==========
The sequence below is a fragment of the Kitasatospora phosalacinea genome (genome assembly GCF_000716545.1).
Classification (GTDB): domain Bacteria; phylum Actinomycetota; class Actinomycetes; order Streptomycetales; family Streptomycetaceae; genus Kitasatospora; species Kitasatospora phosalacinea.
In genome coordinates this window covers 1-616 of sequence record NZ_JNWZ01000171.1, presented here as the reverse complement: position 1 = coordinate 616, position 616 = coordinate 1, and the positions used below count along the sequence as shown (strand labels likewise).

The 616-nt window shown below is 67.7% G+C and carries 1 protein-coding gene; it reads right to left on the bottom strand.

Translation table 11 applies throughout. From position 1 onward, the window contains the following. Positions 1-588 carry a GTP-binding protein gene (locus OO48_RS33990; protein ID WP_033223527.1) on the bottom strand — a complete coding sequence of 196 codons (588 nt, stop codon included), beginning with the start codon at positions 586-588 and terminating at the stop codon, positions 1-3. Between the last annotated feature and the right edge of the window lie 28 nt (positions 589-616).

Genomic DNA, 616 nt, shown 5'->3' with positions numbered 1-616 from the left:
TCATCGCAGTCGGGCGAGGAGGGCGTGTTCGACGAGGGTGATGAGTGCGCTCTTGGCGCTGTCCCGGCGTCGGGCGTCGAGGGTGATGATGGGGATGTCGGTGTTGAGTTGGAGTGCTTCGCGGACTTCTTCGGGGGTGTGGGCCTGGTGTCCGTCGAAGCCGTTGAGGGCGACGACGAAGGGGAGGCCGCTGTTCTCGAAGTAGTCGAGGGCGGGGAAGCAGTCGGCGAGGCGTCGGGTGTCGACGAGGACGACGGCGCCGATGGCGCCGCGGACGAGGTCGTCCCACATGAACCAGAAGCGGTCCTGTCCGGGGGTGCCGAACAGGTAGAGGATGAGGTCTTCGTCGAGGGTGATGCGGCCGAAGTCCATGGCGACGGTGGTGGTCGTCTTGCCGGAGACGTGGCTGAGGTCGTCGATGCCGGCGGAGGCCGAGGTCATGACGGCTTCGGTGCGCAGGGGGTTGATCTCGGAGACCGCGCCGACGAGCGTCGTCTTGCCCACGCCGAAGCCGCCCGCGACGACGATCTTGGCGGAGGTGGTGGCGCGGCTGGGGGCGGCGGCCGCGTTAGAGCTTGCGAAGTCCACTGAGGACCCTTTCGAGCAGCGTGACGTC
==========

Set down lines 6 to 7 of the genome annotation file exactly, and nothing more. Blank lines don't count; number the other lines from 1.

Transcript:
Genomic DNA, 616 nt, shown 5'->3' with positions numbered 1-616 from the left:
TCATCGCAGTCGGGCGAGGAGGGCGTGTTCGACGAGGGTGATGAGTGCGCTCTTGGCGCTGTCCCGGCGTCGGGCGTCGAGGGTGATGATGGGGATGTCGGTGTTGAGTTGGAGTGCTTCGCGGACTTCTTCGGGGGTGTGGGCCTGGTGTCCGTCGAAGCCGTTGAGGGCGACGACGAAGGGGAGGCCGCTGTTCTCGAAGTAGTCGAGGGCGGGGAAGCAGTCGGCGAGGCGTCGGGTGTCGACGAGGACGACGGCGCCGATGGCGCCGCGGACGAGGTCGTCCCACATGAACCAGAAGCGGTCCTGTCCGGGGGTGCCGAACAGGTAGAGGATGAGGTCTTCGTCGAGGGTGATGCGGCCGAAGTCCATGGCGACGGTGGTGGTCGTCTTGCCGGAGACGTGGCTGAGGTCGTCGATGCCGGCGGAGGCCGAGGTCATGACGGCTTCGGTGCGCAGGGGGTTGATCTCGGAGACCGCGCCGACGAGCGTCGTCTTGCCCACGCCGAAGCCGCCCGCGACGACGATCTTGGCGGAGGTGGTGGCGCGGCTGGGGGCGGCGGCCGCGTTAGAGCTTGCGAAGTCCACTGAGGACCCTTTCGAGCAGCGTGACGTC